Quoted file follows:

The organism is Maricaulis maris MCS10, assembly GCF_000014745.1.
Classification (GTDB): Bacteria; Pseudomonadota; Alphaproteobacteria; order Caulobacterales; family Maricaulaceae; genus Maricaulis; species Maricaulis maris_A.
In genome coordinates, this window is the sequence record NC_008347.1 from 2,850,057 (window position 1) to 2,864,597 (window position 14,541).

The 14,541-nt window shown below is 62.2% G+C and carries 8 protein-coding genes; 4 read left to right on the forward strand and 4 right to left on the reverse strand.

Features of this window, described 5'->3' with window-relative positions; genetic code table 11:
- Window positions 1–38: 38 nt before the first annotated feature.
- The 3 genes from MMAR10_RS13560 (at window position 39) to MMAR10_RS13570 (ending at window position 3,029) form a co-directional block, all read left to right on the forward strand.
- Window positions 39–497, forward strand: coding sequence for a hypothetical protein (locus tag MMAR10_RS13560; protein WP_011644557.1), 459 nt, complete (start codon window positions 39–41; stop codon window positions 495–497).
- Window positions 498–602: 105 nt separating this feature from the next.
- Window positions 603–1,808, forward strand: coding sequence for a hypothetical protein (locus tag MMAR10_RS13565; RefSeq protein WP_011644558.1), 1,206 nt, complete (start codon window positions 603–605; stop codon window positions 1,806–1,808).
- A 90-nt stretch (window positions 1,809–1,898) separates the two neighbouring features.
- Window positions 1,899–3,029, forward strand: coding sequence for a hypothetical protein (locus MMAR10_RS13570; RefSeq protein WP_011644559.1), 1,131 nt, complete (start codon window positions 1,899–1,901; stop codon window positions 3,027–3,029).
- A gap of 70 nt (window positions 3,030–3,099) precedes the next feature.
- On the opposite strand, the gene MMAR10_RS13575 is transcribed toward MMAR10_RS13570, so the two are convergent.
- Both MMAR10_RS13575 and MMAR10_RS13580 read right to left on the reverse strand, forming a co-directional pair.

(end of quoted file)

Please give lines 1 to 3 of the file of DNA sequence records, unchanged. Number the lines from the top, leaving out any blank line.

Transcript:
The organism is Maricaulis maris MCS10, assembly GCF_000014745.1.
Classification (GTDB): Bacteria; Pseudomonadota; Alphaproteobacteria; order Caulobacterales; family Maricaulaceae; genus Maricaulis; species Maricaulis maris_A.
In genome coordinates, this window is the sequence record NC_008347.1 from 2,850,057 (window position 1) to 2,864,597 (window position 14,541).